HELOCs are long-term loans, with an average draw period of 10 years. The repayment period can last up to 20 years, after which you can no longer borrow from your credit line.
Best for: Borrowers who have a lot of home equity and want a longer repayment timeline will benefit from this loan option.
Key takeaway: HELOCs are a great way to save money on your monthly payments. With a HELOC, you can only borrow as much as you need to pay off your debt. This means that your monthly payments will be far more affordable.
How to consolidate debt
There are a few different ways to consolidate debt, but the process is mostly the same no matter which method you choose. Here’s what you need to do to get started:
- Step 1: Get prequalified. Some lenders will allow you to view potential loan offers, including the loan amount, loan term, interest rate, and fees, without impacting your credit score. It’s a good idea to research several lenders and get prequalified on their websites so that you can compare your options.
- Step 2: Compare loan offers. When you are considering taking out a loan, it is important to compare offers from multiple lenders to get the best deal. Be sure to pay attention to interest rates and fees, as a lower interest rate may not always be the best option depending on other factors.
- Step 3: Gather your documents. As you prepare to submit your loan application, be sure to have all the required documentation on hand to avoid any delays in processing. This typically includes recent pay stubs, bank statements, or tax returns (for those who are self-employed). These can usually be uploaded directly onto the online application portal.
- Step 4: Submit a formal application. The loan application process is very important. Make sure that you take your time and fill out the application completely and accurately. Incorrect or missing information could delay your loan or result in a denial, so you must double-check your work.
- Step 5: Pay off your balances. After your debt consolidation loan is approved and you receive the funds, you can start paying off your creditors. You can either make the payments yourself or have the lender do it for you, depending on the options they offer.
Debt consolidation and debt settlement are two different methods of dealing with debt. With debt consolidation, you take out a new loan to pay off your existing debts. With debt settlement, you negotiate with your creditors to settle your debts for less than the full amount owed.
Debt consolidation pros and cons
Debt consolidation can be a helpful tool for some people, but it’s not right for everyone. Consider the pros and cons of consolidating your debts before making a decision.
- Credit score improvement. Consolidating your debt could give your credit score a boost. This is because consolidating your debt can lower your credit utilization ratio, and may also improve your payment history.
- Less total interest. Debt consolidation can save you money by reducing the interest rate you’re paying on your debts. By consolidating multiple debts into a single loan with a lower interest rate, you could potentially save hundreds of dollars.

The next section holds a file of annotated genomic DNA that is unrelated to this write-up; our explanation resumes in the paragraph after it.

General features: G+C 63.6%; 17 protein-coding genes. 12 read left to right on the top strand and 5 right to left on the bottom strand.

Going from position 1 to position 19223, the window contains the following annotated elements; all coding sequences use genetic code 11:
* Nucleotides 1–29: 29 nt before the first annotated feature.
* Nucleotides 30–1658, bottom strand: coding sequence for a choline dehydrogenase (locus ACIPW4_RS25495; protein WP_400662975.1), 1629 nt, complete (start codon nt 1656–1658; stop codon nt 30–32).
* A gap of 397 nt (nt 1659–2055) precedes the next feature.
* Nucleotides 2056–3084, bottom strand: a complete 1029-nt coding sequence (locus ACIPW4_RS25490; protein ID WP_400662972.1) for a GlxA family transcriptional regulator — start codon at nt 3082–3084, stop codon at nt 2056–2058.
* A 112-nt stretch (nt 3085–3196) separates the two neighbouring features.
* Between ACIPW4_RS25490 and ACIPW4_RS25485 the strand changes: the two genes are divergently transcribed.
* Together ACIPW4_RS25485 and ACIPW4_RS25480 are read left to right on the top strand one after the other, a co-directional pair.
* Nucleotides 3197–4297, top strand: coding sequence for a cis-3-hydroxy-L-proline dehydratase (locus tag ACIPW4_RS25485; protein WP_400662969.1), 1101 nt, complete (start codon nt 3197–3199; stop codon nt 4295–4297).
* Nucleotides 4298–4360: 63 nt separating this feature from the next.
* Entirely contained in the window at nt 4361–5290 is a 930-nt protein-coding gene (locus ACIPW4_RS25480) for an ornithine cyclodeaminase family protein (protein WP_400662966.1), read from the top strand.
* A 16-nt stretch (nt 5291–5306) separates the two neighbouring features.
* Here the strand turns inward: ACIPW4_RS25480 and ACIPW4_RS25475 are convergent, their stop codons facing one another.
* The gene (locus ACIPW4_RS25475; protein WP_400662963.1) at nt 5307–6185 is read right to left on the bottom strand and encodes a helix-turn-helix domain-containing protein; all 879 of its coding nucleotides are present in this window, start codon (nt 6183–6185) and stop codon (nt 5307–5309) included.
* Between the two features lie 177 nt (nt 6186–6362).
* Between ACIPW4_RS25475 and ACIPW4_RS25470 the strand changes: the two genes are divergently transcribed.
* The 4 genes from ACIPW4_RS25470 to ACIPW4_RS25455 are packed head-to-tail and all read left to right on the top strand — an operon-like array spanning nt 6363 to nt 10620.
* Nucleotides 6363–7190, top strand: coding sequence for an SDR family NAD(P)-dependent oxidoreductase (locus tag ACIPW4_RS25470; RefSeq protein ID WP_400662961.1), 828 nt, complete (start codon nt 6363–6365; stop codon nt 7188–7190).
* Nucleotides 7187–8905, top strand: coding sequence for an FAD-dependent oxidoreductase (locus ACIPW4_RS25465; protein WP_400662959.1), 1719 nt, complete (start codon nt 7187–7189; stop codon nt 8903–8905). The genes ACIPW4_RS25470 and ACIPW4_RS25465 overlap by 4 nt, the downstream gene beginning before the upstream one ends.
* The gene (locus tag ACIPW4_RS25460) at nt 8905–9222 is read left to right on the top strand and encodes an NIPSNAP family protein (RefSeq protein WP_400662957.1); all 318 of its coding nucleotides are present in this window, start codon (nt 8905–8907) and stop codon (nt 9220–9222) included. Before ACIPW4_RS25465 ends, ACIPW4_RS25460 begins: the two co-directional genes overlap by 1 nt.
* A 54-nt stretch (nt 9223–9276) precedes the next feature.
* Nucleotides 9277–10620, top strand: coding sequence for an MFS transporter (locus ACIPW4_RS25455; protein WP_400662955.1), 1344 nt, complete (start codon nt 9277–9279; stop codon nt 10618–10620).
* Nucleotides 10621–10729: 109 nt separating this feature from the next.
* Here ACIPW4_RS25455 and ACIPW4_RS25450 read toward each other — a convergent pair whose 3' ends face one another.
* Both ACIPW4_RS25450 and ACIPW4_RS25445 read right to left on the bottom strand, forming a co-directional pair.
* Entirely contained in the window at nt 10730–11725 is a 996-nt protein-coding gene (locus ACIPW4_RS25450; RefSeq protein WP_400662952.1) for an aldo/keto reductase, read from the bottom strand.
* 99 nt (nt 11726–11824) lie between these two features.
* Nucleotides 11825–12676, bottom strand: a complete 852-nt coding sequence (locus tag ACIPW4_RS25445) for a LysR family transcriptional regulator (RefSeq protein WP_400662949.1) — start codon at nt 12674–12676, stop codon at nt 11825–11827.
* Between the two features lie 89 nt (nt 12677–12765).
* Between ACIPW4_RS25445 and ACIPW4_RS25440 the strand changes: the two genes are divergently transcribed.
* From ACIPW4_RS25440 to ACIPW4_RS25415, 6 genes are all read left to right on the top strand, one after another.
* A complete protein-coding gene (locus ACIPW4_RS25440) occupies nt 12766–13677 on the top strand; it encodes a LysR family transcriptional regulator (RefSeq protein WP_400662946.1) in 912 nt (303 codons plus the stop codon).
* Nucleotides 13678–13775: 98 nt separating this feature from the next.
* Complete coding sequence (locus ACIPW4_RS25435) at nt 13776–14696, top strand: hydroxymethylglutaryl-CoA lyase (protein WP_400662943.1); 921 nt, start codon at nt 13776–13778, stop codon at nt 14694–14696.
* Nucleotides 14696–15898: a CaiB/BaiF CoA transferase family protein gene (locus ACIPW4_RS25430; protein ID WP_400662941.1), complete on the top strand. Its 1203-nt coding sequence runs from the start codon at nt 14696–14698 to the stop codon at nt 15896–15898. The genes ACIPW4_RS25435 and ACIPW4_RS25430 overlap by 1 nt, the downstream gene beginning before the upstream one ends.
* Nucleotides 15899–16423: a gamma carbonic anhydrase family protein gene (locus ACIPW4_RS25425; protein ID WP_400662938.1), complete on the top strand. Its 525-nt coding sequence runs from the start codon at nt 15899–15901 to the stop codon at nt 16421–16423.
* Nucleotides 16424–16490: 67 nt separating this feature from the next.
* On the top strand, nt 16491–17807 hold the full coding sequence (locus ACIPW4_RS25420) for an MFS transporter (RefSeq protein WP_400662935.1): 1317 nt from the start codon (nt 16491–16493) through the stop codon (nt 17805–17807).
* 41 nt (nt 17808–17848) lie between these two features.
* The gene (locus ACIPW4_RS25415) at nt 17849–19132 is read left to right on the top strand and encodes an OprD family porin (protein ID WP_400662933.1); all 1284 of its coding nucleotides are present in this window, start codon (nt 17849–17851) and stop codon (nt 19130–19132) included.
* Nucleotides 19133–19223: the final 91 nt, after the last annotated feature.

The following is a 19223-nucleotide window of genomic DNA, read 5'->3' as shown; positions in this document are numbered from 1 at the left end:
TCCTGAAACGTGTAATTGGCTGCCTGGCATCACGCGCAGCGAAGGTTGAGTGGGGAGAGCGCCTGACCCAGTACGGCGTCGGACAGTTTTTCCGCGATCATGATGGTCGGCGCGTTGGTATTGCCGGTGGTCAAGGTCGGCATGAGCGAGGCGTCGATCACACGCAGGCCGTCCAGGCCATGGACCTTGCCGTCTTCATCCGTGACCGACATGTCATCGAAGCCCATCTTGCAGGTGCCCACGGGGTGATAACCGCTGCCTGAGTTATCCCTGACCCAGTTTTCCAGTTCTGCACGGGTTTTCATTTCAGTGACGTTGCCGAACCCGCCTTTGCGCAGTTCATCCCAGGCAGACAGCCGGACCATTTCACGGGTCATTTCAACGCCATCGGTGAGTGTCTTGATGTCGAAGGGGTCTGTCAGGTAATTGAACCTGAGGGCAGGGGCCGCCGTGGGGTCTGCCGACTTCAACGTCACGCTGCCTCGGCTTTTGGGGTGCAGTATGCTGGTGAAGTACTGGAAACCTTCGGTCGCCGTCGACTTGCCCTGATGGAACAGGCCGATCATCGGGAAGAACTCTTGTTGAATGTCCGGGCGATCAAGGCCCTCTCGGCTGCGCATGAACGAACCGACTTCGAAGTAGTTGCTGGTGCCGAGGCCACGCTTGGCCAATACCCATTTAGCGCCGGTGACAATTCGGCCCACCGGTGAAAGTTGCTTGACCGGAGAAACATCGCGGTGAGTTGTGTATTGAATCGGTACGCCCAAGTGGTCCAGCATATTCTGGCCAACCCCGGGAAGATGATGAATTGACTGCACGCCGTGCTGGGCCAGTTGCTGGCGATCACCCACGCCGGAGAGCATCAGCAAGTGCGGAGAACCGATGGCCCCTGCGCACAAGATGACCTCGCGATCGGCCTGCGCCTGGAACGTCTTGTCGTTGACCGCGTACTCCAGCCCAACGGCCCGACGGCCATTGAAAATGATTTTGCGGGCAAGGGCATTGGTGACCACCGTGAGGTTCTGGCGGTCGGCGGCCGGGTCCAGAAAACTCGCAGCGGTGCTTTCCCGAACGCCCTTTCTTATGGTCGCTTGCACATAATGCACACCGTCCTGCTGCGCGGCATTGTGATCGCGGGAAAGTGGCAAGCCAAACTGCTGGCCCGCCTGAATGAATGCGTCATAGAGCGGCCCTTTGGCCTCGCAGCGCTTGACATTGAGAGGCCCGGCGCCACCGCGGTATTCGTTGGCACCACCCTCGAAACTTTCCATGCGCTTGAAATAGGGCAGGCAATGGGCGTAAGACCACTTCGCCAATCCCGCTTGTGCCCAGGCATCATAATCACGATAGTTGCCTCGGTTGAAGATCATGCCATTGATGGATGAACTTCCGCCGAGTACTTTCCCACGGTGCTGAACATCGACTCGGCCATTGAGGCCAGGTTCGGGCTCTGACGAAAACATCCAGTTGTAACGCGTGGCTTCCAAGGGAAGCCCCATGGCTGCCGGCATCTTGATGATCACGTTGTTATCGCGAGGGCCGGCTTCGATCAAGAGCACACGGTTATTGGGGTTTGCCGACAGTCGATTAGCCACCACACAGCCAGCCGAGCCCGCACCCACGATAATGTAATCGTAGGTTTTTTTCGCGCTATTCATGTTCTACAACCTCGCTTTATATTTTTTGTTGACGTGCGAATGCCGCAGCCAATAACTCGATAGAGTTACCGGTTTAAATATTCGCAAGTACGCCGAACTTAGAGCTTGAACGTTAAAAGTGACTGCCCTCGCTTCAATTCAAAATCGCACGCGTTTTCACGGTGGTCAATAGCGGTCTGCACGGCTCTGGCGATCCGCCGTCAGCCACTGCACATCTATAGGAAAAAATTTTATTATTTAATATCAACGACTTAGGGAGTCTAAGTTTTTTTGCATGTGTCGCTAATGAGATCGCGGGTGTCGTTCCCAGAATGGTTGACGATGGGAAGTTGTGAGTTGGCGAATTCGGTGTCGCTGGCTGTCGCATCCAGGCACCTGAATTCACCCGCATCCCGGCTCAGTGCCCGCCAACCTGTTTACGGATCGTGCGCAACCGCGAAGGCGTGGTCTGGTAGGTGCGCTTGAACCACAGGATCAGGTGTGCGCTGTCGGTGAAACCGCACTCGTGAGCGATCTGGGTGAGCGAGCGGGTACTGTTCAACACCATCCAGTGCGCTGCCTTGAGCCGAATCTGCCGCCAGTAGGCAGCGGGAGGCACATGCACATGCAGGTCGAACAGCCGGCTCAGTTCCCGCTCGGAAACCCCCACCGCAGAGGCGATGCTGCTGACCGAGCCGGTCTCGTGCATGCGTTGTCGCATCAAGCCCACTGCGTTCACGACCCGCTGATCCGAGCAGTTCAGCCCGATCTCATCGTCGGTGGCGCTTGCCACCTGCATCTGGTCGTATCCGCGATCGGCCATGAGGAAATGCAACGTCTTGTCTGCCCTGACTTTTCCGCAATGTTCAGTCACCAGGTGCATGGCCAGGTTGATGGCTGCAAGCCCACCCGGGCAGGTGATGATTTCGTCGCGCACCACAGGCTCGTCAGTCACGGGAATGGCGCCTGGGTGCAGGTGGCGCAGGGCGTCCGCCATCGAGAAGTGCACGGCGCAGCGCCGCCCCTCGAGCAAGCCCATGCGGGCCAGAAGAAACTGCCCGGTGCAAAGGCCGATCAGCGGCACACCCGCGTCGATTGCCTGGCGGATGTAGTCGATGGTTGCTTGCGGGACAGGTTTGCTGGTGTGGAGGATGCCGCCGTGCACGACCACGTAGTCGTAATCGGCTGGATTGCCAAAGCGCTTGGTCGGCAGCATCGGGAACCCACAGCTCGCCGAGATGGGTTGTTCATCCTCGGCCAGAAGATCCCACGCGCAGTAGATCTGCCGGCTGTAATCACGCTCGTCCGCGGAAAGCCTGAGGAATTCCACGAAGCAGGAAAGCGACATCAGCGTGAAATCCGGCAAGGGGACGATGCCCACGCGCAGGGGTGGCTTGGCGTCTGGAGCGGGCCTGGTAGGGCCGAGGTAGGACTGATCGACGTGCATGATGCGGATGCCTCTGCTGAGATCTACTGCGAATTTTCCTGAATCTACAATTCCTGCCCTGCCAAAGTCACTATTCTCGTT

- Simpler debt repayment process. Multiple credit cards and loans can make monthly payments difficult to keep track of, especially when they have different due dates. A debt consolidation loan can make budgeting your month simpler and help you stay on top of payments.
- Collateral at risk. Secure loans like home equity loans or HELOCs may seem like a good idea, but you could lose your collateral (like your home) if you can’t make the payments.
- Higher possible cost of debt. The amount of money you can save with a debt consolidation loan depends largely on the terms of the loan. A longer repayment timeline may lower the interest rate, but you will end up paying more in interest over time.
- Upfront costs. Debt consolidation can help you save money by consolidating your debt into one monthly payment. However, there may be fees associated with this service, including origination fees, balance transfer fees, or closing costs.
How to decide if debt consolidation is right for you
Debt consolidation can be a great way to save money on interest and reduce your monthly payments. However, it’s important to make sure that your spending is under control and that your credit score is high enough to qualify for a competitive interest rate. You should also consider your current debts when deciding whether or not consolidation is right for you. consolidating your debts could be a smart financial move.
When not to consolidate debt
Debt consolidation can be a great way to get your finances in order. However, it is important to be disciplined and not use your credit cards after you have consolidated your debts. Otherwise, you could end up with even more debts than before. It is also crucial to make sure that you can afford the monthly payments on your consolidation loan. Otherwise, you may fall behind and damage your credit score.
Consider your credit rating before consolidating your debts. Your interest rates will likely be higher.
Debt consolidation can be a great way to get your finances back on track. But before you consolidate your debt, it’s important to understand the underlying reasons for how you got into debt in the first place. Only then can you make sure that you don’t repeat the same mistakes in the future.
Take the time to examine your options and get quotes from several lenders, including credit, unions, online banks, and other lenders. Compare, interest rates, fees, and terms before finalizing your decision.